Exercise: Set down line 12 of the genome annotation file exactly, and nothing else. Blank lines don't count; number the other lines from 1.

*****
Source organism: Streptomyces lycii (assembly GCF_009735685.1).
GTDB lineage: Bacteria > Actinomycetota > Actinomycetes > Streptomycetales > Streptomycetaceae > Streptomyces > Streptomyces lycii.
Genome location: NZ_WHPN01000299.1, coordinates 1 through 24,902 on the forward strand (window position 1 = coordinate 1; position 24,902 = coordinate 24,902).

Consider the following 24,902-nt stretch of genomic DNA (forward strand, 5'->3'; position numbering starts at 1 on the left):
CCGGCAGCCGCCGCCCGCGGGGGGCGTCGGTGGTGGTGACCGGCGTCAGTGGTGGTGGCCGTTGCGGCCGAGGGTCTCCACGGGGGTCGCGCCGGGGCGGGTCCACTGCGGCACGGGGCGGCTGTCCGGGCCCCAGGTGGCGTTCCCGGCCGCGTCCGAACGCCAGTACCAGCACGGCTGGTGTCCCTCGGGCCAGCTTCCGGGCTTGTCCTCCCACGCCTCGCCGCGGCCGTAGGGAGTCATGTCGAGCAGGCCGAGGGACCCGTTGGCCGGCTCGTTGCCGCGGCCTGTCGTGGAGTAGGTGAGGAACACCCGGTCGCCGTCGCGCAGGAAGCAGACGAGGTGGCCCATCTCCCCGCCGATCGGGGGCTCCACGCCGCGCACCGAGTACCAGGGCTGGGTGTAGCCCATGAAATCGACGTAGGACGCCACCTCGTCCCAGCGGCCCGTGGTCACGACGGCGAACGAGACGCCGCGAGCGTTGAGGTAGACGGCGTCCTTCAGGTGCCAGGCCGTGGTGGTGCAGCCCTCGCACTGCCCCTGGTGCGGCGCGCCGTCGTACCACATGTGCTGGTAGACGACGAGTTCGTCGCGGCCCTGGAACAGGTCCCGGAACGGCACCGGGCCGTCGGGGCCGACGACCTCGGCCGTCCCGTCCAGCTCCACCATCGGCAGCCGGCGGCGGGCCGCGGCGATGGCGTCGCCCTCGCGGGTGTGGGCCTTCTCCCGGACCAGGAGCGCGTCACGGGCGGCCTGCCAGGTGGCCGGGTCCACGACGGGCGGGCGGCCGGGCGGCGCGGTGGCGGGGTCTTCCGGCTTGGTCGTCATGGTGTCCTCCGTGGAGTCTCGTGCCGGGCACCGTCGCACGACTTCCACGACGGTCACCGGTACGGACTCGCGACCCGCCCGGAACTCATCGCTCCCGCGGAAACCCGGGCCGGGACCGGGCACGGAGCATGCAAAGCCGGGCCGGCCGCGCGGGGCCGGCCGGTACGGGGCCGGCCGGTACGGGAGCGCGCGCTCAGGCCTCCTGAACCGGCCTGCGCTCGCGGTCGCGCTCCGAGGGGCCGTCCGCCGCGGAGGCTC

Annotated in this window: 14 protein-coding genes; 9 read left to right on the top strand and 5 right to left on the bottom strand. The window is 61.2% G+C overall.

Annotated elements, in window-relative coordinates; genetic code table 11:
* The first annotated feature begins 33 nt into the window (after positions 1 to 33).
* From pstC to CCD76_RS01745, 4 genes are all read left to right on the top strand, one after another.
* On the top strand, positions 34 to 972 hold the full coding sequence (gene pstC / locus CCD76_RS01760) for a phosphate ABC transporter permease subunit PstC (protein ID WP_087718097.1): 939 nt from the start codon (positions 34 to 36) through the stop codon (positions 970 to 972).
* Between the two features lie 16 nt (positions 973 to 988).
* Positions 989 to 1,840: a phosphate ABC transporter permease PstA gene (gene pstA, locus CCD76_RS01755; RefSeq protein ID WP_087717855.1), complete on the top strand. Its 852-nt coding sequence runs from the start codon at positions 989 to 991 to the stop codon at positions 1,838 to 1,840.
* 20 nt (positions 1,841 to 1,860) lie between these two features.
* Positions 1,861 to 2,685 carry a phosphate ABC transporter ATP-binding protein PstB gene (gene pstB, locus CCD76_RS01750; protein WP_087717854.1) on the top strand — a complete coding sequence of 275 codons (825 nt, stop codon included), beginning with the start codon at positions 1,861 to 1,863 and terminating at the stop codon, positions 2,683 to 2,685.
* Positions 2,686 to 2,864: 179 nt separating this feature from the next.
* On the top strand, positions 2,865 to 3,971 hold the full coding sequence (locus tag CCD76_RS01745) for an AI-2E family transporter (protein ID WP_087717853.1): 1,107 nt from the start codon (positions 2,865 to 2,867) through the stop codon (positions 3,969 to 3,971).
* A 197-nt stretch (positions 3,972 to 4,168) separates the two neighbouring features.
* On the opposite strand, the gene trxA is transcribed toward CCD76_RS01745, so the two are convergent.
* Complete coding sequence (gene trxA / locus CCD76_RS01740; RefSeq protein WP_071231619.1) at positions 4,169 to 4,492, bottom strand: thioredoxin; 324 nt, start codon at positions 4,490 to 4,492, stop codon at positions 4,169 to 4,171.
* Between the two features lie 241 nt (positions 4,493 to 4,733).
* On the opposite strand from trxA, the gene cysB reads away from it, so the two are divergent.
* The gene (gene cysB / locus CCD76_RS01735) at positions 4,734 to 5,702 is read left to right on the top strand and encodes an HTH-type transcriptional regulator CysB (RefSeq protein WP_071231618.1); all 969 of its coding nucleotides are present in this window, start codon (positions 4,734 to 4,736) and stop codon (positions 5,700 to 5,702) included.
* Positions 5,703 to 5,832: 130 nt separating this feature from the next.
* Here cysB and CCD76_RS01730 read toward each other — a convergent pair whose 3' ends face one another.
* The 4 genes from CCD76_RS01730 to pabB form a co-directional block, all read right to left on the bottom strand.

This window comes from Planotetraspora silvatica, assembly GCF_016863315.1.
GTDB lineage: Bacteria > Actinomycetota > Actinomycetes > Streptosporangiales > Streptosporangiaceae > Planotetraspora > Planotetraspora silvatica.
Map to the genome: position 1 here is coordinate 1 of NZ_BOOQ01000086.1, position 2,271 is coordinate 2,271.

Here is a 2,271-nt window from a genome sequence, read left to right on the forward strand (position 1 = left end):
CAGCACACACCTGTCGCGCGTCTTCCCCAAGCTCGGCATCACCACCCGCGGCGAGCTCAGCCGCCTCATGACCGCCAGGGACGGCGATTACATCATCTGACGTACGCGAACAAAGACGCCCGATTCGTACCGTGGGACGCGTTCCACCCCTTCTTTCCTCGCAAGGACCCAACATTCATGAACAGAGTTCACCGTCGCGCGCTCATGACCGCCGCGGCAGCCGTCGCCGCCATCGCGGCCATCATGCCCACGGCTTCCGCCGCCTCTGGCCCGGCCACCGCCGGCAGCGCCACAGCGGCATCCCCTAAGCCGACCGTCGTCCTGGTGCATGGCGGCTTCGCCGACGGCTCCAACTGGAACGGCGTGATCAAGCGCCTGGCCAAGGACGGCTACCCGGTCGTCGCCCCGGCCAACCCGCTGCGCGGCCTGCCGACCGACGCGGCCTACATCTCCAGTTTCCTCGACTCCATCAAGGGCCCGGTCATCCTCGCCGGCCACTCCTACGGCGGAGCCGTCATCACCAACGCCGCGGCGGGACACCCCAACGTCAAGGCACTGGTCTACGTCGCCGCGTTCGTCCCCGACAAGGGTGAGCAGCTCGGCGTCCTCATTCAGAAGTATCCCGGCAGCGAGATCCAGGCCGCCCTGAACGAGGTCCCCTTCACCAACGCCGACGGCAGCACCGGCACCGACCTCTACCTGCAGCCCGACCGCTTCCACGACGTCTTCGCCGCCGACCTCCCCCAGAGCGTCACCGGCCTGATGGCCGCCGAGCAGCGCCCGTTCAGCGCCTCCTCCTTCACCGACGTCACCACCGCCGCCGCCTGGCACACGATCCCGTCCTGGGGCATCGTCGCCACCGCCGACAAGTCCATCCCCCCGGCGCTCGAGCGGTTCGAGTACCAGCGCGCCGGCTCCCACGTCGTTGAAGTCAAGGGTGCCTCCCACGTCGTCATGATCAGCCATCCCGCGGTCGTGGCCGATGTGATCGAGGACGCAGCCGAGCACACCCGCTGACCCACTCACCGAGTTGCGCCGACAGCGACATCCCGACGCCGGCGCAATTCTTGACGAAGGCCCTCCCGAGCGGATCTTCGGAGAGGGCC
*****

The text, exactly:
* Positions 989 to 1,840: a phosphate ABC transporter permease PstA gene (gene pstA, locus CCD76_RS01755; RefSeq protein ID WP_087717855.1), complete on the top strand. Its 852-nt coding sequence runs from the start codon at positions 989 to 991 to the stop codon at positions 1,838 to 1,840.